Tuesday, July 28, 2015

Paper Thin

Sigh. The teen years are filled with angst, adventure, fear, and uncertainty. The film version of John Green's award-winning novel Paper Towns wants to capture all of that, but falls short of the mark, settling instead for being teen melodramatic claptrap.

There's just nothing here - and it's not that it's awful (remember, our standard for eye-gouging awfulness remains Bay's Transformers 4), but it's just meh. The cinematography is nothing special, the acting is fairly bland, the script has some plot holes Quentin could drive his mom's minivan through - it's simply not good. I can't comment on how closely the movie hews to the source material (although others have), but the film seems overwrought and unrealistic, both in motivation for characters' behavior and in its treatment of time (really - you can't take a bus from New York to Orlando and arrive in time for your prom. You just can't). Oh, and Margo Roth Spiegelman isn't a "mystery;" she's a whack job who is only fit company for the creepy whatisname Cullen from Twilight. Remember? The guy who watches his crush sleeping without her knowing about it and refers to her as my "own brand of heroin." Yeah. That guy. Margo is portrayed here as a budding hipster - look, she collects vinyl records! Her room is decorated whimsically! She's so alternative! No - she isn't. She's screaming for attention and apparently has unlimited funds to skip town and live comfortably.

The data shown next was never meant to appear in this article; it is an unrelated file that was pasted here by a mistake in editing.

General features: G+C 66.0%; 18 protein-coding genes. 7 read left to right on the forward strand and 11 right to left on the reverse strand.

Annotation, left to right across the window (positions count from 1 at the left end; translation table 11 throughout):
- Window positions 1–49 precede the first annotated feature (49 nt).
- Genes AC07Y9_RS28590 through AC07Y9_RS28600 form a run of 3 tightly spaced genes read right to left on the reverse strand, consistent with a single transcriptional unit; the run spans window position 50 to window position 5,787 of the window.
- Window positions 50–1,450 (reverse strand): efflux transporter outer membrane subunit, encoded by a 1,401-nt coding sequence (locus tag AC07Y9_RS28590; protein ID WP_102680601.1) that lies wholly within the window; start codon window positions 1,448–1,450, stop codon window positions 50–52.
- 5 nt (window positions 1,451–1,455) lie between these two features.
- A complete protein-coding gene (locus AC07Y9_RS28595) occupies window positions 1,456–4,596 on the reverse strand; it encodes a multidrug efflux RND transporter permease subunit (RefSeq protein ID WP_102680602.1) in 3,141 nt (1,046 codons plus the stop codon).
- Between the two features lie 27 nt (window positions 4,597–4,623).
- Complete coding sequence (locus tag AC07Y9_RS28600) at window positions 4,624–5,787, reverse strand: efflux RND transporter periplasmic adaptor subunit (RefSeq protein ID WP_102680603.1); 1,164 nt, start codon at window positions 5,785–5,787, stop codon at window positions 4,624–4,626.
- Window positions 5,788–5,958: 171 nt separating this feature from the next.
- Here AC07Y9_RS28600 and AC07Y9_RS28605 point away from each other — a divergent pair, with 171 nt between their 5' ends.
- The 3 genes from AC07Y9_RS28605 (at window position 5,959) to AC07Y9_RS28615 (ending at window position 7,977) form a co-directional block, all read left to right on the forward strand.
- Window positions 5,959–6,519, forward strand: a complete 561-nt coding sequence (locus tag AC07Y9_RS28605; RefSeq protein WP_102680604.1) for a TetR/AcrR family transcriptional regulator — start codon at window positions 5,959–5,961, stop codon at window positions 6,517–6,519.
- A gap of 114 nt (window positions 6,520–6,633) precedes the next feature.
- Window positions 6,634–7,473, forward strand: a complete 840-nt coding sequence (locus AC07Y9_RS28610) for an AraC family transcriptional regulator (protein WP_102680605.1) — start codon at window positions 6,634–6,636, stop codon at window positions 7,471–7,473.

That being said, I also have to realize and appreciate that I'm not the audience Paper Towns is trying to capture. Teens might love it and I refuse to say they're wrong. I have several films that I adored as a teen that I now look back on and gently shake my head. To me, Paper Towns is thin and ridiculous, but I'm not a teen who thinks (as 98% of teens do) that my life sucks and my town is boring. John Green is a force to be reckoned with in the YA demographic, so maybe to his target audience, Paper Towns captures some of that roiling teen whiplash experience.

For my money, if you truly want to see the high school experience, you should check out the Buffy the Vampire Slayer's Season Three episode "Earshot." Really - the writing's better and the story, even if it does involve demons, is more compelling. It's available free from Hulu!

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